Its fulfilling and validating to talk about success. One might say, almost addicting, yes?
We talk about invisible things all the time. This is the thing that is above and below business. it’s the great filter of being successful. it plagues entrepreneurs and big business alike, but the former are far more susceptible.
It hearkens back a little to Stolen Validation – getting the kudos and the patting on the back before you actually do a thing.
Of course there is spreadsheets and white boards and so forth. The larger the business, the more meetings, schedules and systems you have to go through before something is accomplished. Small businesses turn on a dime; large ones do not. Typically.
As an entrepreneur, you tend to work with others a lot—peers, partners, partnerships. But what happens sometimes?
It’s really easy to get together with a peer or possible business partner and talk about what you intend to do. And then you feel really good about it. Because you’re moving closer to the—probably mutual—goal.
What if that’s all you ever do?
Then you’ll never be successful. Eventually you have to pull the trigger. People who fall into this trap are similar to people who are going to write a book, or are writing a book—for over a decade. It’s enjoyable to tell people you are writing but it takes a different mindset to actually finish it. I’m not even talking about all the steps to get to publishing—cover design, marketing, market research, genre and keyword selection on places like Amazon, editor choice—just actually finishing it.
Do you have a meeting that occurs on a regular basis? Can you look back on them and tell me what you and your gang have actually accomplished?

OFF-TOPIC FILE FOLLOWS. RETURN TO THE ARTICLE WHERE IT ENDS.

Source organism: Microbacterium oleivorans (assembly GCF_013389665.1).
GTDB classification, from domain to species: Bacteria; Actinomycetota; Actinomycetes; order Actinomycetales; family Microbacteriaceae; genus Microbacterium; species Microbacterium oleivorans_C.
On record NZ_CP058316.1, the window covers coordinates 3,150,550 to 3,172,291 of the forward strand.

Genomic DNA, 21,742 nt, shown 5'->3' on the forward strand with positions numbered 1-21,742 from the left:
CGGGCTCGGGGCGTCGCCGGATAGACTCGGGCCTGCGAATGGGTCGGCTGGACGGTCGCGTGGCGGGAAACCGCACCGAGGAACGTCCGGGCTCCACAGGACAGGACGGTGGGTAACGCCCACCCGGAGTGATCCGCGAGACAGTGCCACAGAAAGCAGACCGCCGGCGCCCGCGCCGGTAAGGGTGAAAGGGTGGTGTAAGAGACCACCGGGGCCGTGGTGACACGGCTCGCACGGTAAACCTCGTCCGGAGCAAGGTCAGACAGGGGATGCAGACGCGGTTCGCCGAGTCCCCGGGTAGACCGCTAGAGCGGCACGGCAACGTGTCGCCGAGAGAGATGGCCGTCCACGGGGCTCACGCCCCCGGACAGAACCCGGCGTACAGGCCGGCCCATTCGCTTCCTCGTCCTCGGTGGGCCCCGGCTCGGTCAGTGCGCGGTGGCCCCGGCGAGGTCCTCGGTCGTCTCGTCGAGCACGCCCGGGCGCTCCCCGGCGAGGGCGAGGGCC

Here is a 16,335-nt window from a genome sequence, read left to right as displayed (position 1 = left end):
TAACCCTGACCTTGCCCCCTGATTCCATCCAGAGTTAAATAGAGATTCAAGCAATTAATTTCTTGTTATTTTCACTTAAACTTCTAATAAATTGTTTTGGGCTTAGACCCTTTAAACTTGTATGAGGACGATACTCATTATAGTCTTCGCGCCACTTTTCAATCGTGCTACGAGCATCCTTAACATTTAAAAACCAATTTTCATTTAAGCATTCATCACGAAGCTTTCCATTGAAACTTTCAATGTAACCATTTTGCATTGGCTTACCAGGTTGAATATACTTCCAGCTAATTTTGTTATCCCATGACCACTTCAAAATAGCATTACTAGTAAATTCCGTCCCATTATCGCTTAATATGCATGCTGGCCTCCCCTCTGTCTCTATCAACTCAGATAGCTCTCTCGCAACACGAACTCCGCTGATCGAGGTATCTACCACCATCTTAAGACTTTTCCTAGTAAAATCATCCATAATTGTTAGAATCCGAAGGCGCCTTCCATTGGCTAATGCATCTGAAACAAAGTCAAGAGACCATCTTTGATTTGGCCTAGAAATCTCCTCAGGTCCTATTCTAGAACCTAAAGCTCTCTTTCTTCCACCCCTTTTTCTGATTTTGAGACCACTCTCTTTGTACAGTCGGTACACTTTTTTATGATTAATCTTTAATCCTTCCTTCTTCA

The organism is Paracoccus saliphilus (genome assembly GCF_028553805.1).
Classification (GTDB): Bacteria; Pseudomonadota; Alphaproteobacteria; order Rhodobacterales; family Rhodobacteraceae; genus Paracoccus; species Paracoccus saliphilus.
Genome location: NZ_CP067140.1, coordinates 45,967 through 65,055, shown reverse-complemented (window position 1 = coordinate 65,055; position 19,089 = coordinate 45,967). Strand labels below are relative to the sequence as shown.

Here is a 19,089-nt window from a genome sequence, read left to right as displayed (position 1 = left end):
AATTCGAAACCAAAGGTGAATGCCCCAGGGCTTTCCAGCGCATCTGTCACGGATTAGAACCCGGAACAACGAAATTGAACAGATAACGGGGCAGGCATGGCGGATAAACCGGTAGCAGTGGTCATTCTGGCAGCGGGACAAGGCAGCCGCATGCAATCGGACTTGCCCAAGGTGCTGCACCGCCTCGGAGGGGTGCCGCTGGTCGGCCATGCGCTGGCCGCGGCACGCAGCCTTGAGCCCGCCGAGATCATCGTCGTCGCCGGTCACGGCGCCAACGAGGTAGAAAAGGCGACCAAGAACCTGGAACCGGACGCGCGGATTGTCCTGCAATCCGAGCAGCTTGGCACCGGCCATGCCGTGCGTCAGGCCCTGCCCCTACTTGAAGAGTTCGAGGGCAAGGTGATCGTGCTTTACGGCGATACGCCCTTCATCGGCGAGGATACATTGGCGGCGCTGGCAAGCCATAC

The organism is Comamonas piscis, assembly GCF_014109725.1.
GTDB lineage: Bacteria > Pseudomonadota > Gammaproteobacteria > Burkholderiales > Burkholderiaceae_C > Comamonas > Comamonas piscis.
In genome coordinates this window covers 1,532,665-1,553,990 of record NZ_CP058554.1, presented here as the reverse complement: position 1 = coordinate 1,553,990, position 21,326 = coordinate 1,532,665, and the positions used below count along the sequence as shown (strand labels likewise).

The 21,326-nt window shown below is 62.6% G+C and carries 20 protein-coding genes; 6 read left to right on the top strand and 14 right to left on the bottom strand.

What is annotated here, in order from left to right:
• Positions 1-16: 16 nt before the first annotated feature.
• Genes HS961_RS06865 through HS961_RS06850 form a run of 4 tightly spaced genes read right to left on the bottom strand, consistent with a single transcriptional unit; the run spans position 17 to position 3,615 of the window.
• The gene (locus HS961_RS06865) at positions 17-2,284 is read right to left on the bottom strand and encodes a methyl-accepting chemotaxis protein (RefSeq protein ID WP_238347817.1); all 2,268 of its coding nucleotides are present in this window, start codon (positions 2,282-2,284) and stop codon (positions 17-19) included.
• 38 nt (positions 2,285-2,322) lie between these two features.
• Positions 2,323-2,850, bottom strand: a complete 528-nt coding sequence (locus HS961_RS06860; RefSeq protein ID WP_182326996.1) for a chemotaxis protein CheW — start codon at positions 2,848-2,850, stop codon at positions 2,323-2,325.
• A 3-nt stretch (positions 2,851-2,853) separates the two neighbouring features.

Meetings are like video games and aps like Candy Crush. They give you a false sense of accomplishment. There a productivity dopamine hit that you don’t deserve.
Not getting down on people who plan, or meet regularly, or are plan-intensive. I started planning the father’s day week interviews in January, and had reach out to two of the people in the previous year. So I’m not getting down on the plan-intensive—as long as they finally have an outcome: a product, a service, etc.
Mark The Magnet
I’ve been a magnet for this kind of thing for some time. because I like to get my hands dirty as well as look at things from the 30,000 foot view, people want to engage with me to build for them. They enjoy the relationship because of all the possibilities. But, we eventually get to the point in which there has to be an investment of Time, Energy and or Resources™ on their part—and that’s when things fall apart. It’s exhausting to put a lot of effort into a connection only to have them just be there to enjoy the discussion.
What to do
What I am suggesting for you to do is look into the eyes of your peer, partner, would-be partner, group members and ask, “What are we doing here, exactly? What is the plan? When do we do the thing we are talking about and are you as invested as me?”
Look into those eyes. And sometimes those eyes you need to look into are yours, in the mirror.
Let me know if you’ve experienced this. And what you’re going to do about it. Thanks.
The Sword and the Sunflower and Amira make up the Epic Duet. Amira was just released, and The Sword and the Sunflower is now available as an audiobook (audible, Apple, Google, Your Local Library). Check it out.
Mark Bradford developed a system to achieve goals, manage your energy and understand and strengthen your path – it’s Alchemy for Life.
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